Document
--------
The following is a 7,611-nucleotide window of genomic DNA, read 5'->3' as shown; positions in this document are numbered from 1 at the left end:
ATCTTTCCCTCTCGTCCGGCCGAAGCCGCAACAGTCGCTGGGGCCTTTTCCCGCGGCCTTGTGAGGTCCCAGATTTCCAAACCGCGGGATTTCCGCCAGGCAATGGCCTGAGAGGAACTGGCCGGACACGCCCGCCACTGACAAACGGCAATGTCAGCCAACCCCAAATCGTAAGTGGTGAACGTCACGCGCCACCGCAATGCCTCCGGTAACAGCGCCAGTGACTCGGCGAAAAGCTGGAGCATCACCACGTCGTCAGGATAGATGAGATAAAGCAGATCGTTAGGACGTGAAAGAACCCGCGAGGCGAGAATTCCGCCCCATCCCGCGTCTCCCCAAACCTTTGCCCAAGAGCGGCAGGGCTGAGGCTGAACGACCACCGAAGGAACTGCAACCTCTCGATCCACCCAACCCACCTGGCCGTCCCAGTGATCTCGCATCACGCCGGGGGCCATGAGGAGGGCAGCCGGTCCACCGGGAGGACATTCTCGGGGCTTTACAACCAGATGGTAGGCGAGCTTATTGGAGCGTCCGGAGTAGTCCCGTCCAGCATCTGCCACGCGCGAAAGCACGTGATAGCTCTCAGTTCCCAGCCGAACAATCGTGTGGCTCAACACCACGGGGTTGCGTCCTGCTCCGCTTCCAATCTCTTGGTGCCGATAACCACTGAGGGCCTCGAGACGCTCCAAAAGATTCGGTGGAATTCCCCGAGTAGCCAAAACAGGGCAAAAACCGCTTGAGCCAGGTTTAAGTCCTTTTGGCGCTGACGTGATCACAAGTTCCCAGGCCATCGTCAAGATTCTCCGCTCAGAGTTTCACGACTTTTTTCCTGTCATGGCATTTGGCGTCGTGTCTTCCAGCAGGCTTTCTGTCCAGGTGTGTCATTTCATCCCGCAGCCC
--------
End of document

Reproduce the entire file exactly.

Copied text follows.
The following is a 7,611-nucleotide window of genomic DNA, read 5'->3' as shown; positions in this document are numbered from 1 at the left end:
ATCTTTCCCTCTCGTCCGGCCGAAGCCGCAACAGTCGCTGGGGCCTTTTCCCGCGGCCTTGTGAGGTCCCAGATTTCCAAACCGCGGGATTTCCGCCAGGCAATGGCCTGAGAGGAACTGGCCGGACACGCCCGCCACTGACAAACGGCAATGTCAGCCAACCCCAAATCGTAAGTGGTGAACGTCACGCGCCACCGCAATGCCTCCGGTAACAGCGCCAGTGACTCGGCGAAAAGCTGGAGCATCACCACGTCGTCAGGATAGATGAGATAAAGCAGATCGTTAGGACGTGAAAGAACCCGCGAGGCGAGAATTCCGCCCCATCCCGCGTCTCCCCAAACCTTTGCCCAAGAGCGGCAGGGCTGAGGCTGAACGACCACCGAAGGAACTGCAACCTCTCGATCCACCCAACCCACCTGGCCGTCCCAGTGATCTCGCATCACGCCGGGGGCCATGAGGAGGGCAGCCGGTCCACCGGGAGGACATTCTCGGGGCTTTACAACCAGATGGTAGGCGAGCTTATTGGAGCGTCCGGAGTAGTCCCGTCCAGCATCTGCCACGCGCGAAAGCACGTGATAGCTCTCAGTTCCCAGCCGAACAATCGTGTGGCTCAACACCACGGGGTTGCGTCCTGCTCCGCTTCCAATCTCTTGGTGCCGATAACCACTGAGGGCCTCGAGACGCTCCAAAAGATTCGGTGGAATTCCCCGAGTAGCCAAAACAGGGCAAAAACCGCTTGAGCCAGGTTTAAGTCCTTTTGGCGCTGACGTGATCACAAGTTCCCAGGCCATCGTCAAGATTCTCCGCTCAGAGTTTCACGACTTTTTTCCTGTCATGGCATTTGGCGTCGTGTCTTCCAGCAGGCTTTCTGTCCAGGTGTGTCATTTCATCCCGCAGCCC